Farm Groups File Amicus Brief on CRP

Hearing Thursday will determine whether critical feed use program will continue.

Published on: Jul 17, 2008

The American Farm Bureau Federation, National Cattlemen's Beef Association and the National Pork Producers Council have filed an amicus or "friend of the court" brief in response to the National Wildlife Federation's lawsuit on USDA's Critical Feed Use program that would allow grazing and haying on Conservation Reserve Program land.

USDA announced in late May a special, one-time hay and forage use of CRP ground for eligible producers after the primary nesting season for grass nesting birds. NFW filed a lawsuit last week gaining a temporary restraining order stopping such use until a hearing scheduled for Thursday, July 17. The United States District Court, Western District of Washington at Seattle, will hold a hearing regarding the "complaint for declaratory injunction" filed by NWF.

"Reversing the USDA decision at this late date would be the last straw for many cattle producers who are already on the brink of going out of business," say Andy Groseta, NCBA president. "With a continuing drought, historic feed costs and skyrocketing hay prices, cattle producers need this land to be able to feed their cattle as well as continue their land stewardship."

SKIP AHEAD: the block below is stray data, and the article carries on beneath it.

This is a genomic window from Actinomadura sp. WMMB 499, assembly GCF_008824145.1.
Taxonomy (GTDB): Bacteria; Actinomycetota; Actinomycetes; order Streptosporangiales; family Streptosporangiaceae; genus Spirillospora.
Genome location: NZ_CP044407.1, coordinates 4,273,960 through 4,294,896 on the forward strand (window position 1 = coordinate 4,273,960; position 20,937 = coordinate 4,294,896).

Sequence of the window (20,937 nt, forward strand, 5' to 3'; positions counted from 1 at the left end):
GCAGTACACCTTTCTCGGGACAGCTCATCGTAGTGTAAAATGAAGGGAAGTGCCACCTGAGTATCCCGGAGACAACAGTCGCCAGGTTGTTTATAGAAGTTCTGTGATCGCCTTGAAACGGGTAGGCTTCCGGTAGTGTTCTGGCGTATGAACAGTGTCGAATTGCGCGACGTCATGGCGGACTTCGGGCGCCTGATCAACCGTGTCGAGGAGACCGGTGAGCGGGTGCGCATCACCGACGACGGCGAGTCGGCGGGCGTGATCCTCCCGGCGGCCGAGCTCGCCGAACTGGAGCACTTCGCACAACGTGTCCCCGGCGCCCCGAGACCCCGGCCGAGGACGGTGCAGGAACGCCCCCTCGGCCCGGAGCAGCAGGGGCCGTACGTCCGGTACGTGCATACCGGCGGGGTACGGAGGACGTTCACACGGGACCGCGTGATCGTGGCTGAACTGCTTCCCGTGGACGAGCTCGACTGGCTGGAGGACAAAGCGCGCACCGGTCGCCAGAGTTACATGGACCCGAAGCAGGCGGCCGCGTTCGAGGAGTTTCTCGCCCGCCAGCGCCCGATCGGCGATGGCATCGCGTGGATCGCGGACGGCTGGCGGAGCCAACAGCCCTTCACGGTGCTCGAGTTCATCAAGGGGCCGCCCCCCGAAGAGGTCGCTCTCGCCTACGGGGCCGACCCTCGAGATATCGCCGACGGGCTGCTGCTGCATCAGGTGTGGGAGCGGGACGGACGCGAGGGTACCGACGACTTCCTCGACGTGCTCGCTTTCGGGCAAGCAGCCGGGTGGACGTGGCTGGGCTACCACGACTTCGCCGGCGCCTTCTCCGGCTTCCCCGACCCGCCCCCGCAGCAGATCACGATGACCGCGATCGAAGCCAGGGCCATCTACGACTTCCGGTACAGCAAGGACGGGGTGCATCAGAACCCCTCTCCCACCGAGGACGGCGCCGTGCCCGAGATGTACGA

AFBF President Bob Stallman also voiced his concern about the severe economic hardship this injunction imposes on farmers and ranchers.

"More than 4,000 livestock producers relied on USDA's announcement about the new program and have already begun using their precious financial resources to prepare the land for haying and grazing," Stallman says. "It's important for the court to hear from farmers and ranchers about the harmful effects of this injunction, both since July 8 when the injunction was issued and going forward."

The program was a short term move that was fashioned to protect the environment and producers. USDA estimates that the initiative would provide about 18 million tons of hay. The brief the groups filed summarizes the stories of more than 25 farmers and ranchers who have moved cattle, dug wells, erected fences and hired labor to utilize the temporary grazing and haying opportunities provided by the critical feed use program.